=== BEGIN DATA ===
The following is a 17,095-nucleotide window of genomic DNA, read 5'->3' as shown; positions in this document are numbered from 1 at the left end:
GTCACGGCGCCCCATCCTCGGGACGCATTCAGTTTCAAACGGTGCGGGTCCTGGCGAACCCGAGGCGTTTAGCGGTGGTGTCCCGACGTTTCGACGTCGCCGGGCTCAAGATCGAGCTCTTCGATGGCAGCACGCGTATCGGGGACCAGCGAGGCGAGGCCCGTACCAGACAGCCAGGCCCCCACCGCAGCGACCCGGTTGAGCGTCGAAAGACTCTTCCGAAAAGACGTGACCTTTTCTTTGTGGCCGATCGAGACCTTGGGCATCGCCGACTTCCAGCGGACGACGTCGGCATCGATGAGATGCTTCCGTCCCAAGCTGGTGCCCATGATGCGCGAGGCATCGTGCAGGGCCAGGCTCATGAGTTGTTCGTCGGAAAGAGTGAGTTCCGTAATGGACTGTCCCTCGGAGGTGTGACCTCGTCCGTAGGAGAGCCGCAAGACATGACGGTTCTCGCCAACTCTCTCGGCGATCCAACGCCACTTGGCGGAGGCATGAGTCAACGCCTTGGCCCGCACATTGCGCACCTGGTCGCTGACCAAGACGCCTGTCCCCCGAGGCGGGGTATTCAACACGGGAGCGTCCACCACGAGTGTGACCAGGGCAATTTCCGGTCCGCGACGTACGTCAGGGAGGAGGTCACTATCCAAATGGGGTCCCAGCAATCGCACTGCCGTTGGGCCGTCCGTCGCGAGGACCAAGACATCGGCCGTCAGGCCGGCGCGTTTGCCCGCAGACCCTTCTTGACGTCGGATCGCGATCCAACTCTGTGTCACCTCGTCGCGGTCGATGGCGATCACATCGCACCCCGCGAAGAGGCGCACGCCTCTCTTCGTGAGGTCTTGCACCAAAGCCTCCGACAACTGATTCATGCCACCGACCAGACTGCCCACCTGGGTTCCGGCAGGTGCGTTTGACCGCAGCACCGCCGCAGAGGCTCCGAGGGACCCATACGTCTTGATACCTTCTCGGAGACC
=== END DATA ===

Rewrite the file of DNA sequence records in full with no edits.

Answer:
The following is a 17,095-nucleotide window of genomic DNA, read 5'->3' as shown; positions in this document are numbered from 1 at the left end:
GTCACGGCGCCCCATCCTCGGGACGCATTCAGTTTCAAACGGTGCGGGTCCTGGCGAACCCGAGGCGTTTAGCGGTGGTGTCCCGACGTTTCGACGTCGCCGGGCTCAAGATCGAGCTCTTCGATGGCAGCACGCGTATCGGGGACCAGCGAGGCGAGGCCCGTACCAGACAGCCAGGCCCCCACCGCAGCGACCCGGTTGAGCGTCGAAAGACTCTTCCGAAAAGACGTGACCTTTTCTTTGTGGCCGATCGAGACCTTGGGCATCGCCGACTTCCAGCGGACGACGTCGGCATCGATGAGATGCTTCCGTCCCAAGCTGGTGCCCATGATGCGCGAGGCATCGTGCAGGGCCAGGCTCATGAGTTGTTCGTCGGAAAGAGTGAGTTCCGTAATGGACTGTCCCTCGGAGGTGTGACCTCGTCCGTAGGAGAGCCGCAAGACATGACGGTTCTCGCCAACTCTCTCGGCGATCCAACGCCACTTGGCGGAGGCATGAGTCAACGCCTTGGCCCGCACATTGCGCACCTGGTCGCTGACCAAGACGCCTGTCCCCCGAGGCGGGGTATTCAACACGGGAGCGTCCACCACGAGTGTGACCAGGGCAATTTCCGGTCCGCGACGTACGTCAGGGAGGAGGTCACTATCCAAATGGGGTCCCAGCAATCGCACTGCCGTTGGGCCGTCCGTCGCGAGGACCAAGACATCGGCCGTCAGGCCGGCGCGTTTGCCCGCAGACCCTTCTTGACGTCGGATCGCGATCCAACTCTGTGTCACCTCGTCGCGGTCGATGGCGATCACATCGCACCCCGCGAAGAGGCGCACGCCTCTCTTCGTGAGGTCTTGCACCAAAGCCTCCGACAACTGATTCATGCCACCGACCAGACTGCCCACCTGGGTTCCGGCAGGTGCGTTTGACCGCAGCACCGCCGCAGAGGCTCCGAGGGACCCATACGTCTTGATACCTTCTCGGAGACC